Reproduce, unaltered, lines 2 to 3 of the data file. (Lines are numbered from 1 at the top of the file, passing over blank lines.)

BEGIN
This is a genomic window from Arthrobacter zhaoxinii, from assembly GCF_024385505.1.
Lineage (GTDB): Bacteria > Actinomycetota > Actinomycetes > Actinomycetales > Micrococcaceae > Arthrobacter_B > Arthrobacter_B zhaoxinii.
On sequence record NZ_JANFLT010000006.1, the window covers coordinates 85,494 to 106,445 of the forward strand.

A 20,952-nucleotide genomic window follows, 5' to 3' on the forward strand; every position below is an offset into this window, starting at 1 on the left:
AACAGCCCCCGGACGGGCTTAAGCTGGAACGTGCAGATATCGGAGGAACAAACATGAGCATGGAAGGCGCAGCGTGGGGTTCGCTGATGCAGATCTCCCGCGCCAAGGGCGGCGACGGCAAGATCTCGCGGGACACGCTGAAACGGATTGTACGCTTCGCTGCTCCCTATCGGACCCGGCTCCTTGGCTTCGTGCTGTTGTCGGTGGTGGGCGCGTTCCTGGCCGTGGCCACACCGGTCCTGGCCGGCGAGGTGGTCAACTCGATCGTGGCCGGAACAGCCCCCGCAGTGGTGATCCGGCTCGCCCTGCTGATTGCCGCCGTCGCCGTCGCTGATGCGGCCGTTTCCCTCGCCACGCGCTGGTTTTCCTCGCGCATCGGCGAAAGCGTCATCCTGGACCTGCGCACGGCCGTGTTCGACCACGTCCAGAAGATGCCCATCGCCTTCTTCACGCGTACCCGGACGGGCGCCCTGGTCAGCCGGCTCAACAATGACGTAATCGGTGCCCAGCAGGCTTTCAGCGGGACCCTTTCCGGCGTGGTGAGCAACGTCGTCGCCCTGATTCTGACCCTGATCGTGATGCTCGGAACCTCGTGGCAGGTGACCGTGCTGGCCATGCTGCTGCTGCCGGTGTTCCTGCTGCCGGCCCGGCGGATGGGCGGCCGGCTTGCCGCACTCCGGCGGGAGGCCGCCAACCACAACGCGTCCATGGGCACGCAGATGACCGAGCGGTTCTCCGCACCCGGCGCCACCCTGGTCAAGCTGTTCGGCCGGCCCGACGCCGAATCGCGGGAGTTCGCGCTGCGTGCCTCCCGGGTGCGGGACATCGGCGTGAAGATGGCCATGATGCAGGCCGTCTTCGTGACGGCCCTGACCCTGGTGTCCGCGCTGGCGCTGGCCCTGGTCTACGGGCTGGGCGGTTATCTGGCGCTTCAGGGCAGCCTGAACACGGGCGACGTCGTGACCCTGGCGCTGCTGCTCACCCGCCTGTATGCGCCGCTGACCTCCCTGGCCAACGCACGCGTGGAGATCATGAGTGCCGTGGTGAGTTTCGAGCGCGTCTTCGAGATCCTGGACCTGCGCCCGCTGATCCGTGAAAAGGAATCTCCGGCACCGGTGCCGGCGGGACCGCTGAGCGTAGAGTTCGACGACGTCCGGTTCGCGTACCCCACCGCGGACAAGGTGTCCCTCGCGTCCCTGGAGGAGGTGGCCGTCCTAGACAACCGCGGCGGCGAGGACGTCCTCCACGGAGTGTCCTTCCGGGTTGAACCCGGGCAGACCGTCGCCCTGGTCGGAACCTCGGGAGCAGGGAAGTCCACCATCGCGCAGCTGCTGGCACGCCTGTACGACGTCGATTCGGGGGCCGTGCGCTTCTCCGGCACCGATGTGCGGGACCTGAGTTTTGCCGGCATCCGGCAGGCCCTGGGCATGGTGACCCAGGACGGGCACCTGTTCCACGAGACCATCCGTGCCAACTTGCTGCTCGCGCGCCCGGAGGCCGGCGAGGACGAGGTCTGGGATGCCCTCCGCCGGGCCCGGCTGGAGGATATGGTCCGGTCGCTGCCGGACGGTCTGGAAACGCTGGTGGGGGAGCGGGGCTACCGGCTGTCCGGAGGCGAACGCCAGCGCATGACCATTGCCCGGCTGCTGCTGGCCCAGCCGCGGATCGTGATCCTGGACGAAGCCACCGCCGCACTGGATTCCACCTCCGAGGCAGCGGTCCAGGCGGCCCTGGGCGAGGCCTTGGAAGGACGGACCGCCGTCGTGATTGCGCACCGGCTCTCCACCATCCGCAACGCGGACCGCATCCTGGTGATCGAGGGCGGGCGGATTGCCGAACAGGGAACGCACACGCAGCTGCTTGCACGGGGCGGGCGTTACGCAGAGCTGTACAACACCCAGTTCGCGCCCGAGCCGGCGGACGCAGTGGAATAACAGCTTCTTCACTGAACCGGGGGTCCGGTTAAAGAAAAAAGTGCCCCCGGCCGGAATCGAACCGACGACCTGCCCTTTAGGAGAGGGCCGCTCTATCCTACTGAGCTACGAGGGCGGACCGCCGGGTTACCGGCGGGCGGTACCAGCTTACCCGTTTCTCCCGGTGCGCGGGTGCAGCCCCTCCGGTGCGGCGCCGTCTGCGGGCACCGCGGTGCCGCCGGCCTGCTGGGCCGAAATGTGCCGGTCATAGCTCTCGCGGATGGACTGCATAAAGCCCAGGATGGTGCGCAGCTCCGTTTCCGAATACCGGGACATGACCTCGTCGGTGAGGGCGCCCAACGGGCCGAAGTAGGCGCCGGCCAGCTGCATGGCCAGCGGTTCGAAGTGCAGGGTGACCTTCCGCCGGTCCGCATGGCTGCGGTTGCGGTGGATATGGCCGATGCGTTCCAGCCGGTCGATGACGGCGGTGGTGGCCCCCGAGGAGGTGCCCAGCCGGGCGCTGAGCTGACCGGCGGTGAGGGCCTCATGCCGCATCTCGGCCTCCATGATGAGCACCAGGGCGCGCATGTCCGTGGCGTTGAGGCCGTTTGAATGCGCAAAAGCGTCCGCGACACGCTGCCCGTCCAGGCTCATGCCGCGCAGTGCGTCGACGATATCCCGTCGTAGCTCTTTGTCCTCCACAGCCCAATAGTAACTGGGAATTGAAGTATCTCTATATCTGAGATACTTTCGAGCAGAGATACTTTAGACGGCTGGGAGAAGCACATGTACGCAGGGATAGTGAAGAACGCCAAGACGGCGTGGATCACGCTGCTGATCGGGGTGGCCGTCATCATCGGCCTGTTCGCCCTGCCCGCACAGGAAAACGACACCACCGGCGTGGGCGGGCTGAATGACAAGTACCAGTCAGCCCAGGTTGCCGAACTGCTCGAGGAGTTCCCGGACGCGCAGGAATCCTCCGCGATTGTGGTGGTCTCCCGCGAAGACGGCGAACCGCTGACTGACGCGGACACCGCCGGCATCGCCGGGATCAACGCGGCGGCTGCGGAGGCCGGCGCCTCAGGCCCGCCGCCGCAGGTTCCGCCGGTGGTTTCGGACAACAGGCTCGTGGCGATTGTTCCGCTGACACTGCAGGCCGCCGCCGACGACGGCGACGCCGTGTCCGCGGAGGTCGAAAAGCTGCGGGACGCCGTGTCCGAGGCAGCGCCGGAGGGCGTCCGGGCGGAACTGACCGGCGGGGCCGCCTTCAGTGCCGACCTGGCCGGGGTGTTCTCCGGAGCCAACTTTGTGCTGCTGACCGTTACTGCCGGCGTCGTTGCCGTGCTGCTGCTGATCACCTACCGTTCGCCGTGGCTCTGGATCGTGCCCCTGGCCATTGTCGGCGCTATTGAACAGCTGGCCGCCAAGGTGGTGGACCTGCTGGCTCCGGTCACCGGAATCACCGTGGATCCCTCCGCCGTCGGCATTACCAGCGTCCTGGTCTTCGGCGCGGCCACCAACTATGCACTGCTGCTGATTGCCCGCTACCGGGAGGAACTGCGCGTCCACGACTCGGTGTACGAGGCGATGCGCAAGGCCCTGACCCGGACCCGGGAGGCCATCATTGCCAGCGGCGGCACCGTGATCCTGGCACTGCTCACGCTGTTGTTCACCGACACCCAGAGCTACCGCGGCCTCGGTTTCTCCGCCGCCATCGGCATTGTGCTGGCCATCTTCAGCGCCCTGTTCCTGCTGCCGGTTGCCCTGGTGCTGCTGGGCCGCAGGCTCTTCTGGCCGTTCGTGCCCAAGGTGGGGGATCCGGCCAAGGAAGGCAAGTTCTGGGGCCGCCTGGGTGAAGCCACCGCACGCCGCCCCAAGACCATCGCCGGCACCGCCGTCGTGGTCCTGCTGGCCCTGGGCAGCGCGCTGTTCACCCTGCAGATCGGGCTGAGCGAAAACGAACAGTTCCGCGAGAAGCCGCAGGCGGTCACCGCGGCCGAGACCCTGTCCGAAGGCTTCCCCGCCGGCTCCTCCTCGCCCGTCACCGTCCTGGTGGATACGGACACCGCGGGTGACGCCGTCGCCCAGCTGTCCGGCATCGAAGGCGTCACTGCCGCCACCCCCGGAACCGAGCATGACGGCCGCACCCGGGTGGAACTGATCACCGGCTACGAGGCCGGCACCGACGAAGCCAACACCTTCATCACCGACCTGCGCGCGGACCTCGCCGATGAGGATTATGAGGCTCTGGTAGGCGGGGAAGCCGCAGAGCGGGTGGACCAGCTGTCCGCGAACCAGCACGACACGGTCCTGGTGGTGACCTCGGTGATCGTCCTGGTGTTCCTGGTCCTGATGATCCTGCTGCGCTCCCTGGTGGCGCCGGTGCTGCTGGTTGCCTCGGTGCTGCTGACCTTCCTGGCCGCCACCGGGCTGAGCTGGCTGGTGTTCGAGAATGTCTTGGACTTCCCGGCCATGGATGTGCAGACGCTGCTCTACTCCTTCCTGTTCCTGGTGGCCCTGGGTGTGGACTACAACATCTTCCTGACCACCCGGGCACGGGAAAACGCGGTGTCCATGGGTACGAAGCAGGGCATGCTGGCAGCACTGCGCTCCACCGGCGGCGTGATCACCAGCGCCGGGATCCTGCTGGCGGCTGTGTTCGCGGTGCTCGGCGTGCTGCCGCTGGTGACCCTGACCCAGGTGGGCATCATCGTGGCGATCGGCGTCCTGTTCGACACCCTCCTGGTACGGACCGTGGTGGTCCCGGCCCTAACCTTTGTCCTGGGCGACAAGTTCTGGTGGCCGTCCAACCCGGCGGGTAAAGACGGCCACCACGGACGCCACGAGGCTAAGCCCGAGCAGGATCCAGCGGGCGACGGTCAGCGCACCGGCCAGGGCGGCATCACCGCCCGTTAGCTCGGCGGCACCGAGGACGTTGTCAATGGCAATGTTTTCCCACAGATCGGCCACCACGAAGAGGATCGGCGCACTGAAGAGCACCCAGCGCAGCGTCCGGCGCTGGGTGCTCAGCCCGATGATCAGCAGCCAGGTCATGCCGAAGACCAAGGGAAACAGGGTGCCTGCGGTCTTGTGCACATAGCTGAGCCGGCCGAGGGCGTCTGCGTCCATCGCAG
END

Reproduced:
Lineage (GTDB): Bacteria > Actinomycetota > Actinomycetes > Actinomycetales > Micrococcaceae > Arthrobacter_B > Arthrobacter_B zhaoxinii.
On sequence record NZ_JANFLT010000006.1, the window covers coordinates 85,494 to 106,445 of the forward strand.